2382 Views 8 Replies Latest reply: Dec 22, 2009 7:46 AM by cornelius
Is it possible to repair HD without discs at all? I've read that booting up in safe mode will repair HD by default. Is this correct?
Not quite. See What is Safe Boot, Safe Mode? (Mac OS X) for what Safe Mode does. Safe Boot is a recommended procedure, although it doesn't do everything for you.
To run Repair Disk without the install disks using the method describe in the article Resolve startup issues and perform disk maintenance with Disk Utility and fsck will do what DU on the drive does. In addition you can download Applejack and run it inside fsck as in the above article to do actual repair.
Here are a couple of other options:
1. While you are still not having issues, get an external firewire HDD, and clone your entire volume to it using either SuperDuper or Carbon Copy Cloner. This will create a bootable clone from which you option boot your computer and run Disk Utility on the internal HDD.
2. Since Disk Utility essentially does directory repairs you can get a third party utility like Tech Tool Pro, Disk Warrior, or DriveGenius. These utilities will do directory repairs, and TTP and DriveGenius will do a number of other things as well.
Good luck with you new pismo. They are wonderful machines.
You can get replacement System Install & Restore CD/DVDs from Apple's Customer Support - in the US, (800) 767-2775 - for a nominal S&H fee. You'll need to have the model and/or serial number of your Mac available.
If you're not in the US, you may need to go through the regional Apple Store that serves your location to find the contact number. Here's a list of links to all of those -
Replacement discs will be for the version that came with the computer originally, which might not be Tiger.
Go with the bootable hard drive option. Have a second boot drive for doing running maintenance and minor repairs. Keep up to date on back ups so if something should go wrong you can clone back from the backup drive with only minor loss in recently edited files. If you really do need to rescue a hard drive you will probably end up having to buy Diskwarrior, but you may be able to hold off that day.
I wonder how much support they'll give to a 10 year-old and 5 year-old product though.
Not much. Some folk with older hardware report they were not able to get replacements. In any case, as Limnos pointed out, any replacement disks will likely be for OS 9.0.2 since that is what our Pismos had installed when they shipped. You can't run repairs on Tiger with that, nor can you reinstall Tiger. If you need further assistance with setting up a bootable clone, do post back and ask.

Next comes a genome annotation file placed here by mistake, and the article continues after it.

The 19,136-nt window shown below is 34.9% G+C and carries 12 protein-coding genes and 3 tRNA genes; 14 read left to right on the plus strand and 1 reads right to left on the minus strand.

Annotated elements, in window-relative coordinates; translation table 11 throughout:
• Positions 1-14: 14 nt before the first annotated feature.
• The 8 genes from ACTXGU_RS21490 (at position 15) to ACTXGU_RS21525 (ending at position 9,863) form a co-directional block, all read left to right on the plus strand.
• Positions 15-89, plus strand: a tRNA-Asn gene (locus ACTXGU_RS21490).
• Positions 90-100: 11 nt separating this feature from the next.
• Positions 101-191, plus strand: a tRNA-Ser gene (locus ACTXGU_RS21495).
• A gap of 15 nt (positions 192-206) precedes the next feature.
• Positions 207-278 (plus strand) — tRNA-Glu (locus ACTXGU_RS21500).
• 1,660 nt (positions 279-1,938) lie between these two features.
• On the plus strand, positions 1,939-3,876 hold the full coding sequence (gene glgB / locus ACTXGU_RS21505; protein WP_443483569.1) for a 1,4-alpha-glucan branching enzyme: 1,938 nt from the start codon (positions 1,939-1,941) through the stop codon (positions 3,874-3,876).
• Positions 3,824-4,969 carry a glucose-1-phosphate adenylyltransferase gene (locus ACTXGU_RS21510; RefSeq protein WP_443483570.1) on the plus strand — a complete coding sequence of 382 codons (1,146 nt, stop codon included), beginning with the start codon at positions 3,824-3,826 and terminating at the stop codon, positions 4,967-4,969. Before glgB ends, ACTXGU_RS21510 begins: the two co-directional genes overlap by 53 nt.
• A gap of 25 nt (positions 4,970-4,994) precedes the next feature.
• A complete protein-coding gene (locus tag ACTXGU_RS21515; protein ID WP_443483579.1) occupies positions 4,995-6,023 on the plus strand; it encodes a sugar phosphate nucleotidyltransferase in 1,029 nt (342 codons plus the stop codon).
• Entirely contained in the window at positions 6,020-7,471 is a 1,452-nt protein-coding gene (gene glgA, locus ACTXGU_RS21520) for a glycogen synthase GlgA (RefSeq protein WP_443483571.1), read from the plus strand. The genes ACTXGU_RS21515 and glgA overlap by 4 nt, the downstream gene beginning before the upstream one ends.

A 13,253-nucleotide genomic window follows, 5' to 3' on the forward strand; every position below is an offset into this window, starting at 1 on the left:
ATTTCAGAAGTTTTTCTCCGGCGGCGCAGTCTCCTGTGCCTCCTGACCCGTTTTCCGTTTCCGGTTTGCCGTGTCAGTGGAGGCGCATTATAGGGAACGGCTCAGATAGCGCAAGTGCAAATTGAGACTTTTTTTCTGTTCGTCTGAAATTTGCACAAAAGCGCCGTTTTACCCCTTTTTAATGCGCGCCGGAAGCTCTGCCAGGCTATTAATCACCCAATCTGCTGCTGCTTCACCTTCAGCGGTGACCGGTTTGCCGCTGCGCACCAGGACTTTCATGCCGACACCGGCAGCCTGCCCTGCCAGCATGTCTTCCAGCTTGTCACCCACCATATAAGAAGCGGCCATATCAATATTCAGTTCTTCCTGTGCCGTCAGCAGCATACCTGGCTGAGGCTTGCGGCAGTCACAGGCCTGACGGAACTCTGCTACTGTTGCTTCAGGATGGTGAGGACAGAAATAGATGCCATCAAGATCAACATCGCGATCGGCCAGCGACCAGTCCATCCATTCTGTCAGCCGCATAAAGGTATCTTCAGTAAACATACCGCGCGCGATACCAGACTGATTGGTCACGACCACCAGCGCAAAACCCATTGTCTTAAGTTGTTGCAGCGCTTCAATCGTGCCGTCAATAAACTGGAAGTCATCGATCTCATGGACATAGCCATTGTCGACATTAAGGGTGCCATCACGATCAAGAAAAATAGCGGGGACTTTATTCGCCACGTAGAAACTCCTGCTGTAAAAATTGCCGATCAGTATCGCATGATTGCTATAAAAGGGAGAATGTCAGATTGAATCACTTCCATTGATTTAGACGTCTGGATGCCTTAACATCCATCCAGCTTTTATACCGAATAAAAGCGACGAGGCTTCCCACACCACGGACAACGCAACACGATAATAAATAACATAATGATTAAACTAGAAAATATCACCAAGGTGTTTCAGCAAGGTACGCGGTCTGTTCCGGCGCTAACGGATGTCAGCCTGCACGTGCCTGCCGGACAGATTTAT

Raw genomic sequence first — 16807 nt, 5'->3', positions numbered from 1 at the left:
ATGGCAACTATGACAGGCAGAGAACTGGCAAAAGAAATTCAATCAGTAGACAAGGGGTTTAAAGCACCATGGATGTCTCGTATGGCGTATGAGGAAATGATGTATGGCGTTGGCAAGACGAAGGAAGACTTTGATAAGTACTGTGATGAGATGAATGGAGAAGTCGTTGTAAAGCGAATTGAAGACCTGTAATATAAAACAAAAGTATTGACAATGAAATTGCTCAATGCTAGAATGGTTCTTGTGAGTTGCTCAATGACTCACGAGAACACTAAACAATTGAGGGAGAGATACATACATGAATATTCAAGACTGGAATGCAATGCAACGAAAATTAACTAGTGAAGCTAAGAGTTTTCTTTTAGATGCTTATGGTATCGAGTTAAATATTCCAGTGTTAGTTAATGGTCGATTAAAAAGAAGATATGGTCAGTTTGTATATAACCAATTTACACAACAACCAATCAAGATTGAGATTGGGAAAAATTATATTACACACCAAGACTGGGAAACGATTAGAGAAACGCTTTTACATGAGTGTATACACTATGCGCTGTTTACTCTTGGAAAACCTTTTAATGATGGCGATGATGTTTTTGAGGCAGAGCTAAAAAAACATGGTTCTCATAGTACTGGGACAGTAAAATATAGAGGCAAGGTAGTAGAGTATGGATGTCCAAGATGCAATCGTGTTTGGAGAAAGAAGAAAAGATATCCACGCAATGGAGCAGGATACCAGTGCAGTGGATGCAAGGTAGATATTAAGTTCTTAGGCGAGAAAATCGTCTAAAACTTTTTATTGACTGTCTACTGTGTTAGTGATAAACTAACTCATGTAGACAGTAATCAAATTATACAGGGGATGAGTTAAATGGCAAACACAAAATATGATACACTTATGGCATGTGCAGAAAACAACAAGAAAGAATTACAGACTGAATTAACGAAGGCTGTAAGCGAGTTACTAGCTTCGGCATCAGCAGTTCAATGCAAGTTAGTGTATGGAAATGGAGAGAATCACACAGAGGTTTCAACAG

So is it correct to say that creating an externally bootable cloned copy of my harddrive will help me perform disc repairs but not help me if I want a fresh install of the OS (whether it's tiger/leopard/9.02/etc.)? And that in order to do a completely fresh install of any OS, discs are required? I assume this only because a cloned copy of my HD will be exact replica of it including apps and files.
I'll be looking for an external HD when boxing day sales start so what should I be looking for in terms of size? My PB G4 12" has 250GB and the Pismo has 40GB. Will I need an external drive large enough to clone both drives completely on separate partitions? Neither drive is even half full.
So is it correct to say that creating an externally bootable cloned copy of my harddrive will help me perform disc repairs but not help me if I want a fresh install of the OS (whether it's tiger/leopard/9.02/etc.)? And that in order to do a completely fresh install of any OS, discs are required?
That is correct. The clone is an exact copy of the volume on your internal HDD. You can boot from it. You can keep it updated as a backup so it is always current. To install a fresh OS you will need the installation disk for that OS.
Will I need an external drive large enough to clone both drives completely on separate partitions?
You will need to partition the drive to have each computer on a separate volume. I suggest that you get a large enough drive, as you may want to upgrade the HDD in the Pismo after a while. The Pismo HDD will have been replaced at some point as the largest HDD with which they came is 20 GB. The largest HDD you can install in a Pismo is 120 GB, as the BootROM will not see more than 128 GB. I suggest that you get a minimum of 500 GB HDD and you can partition it into three partitions with the third being a scratch drive for storing odds and ends.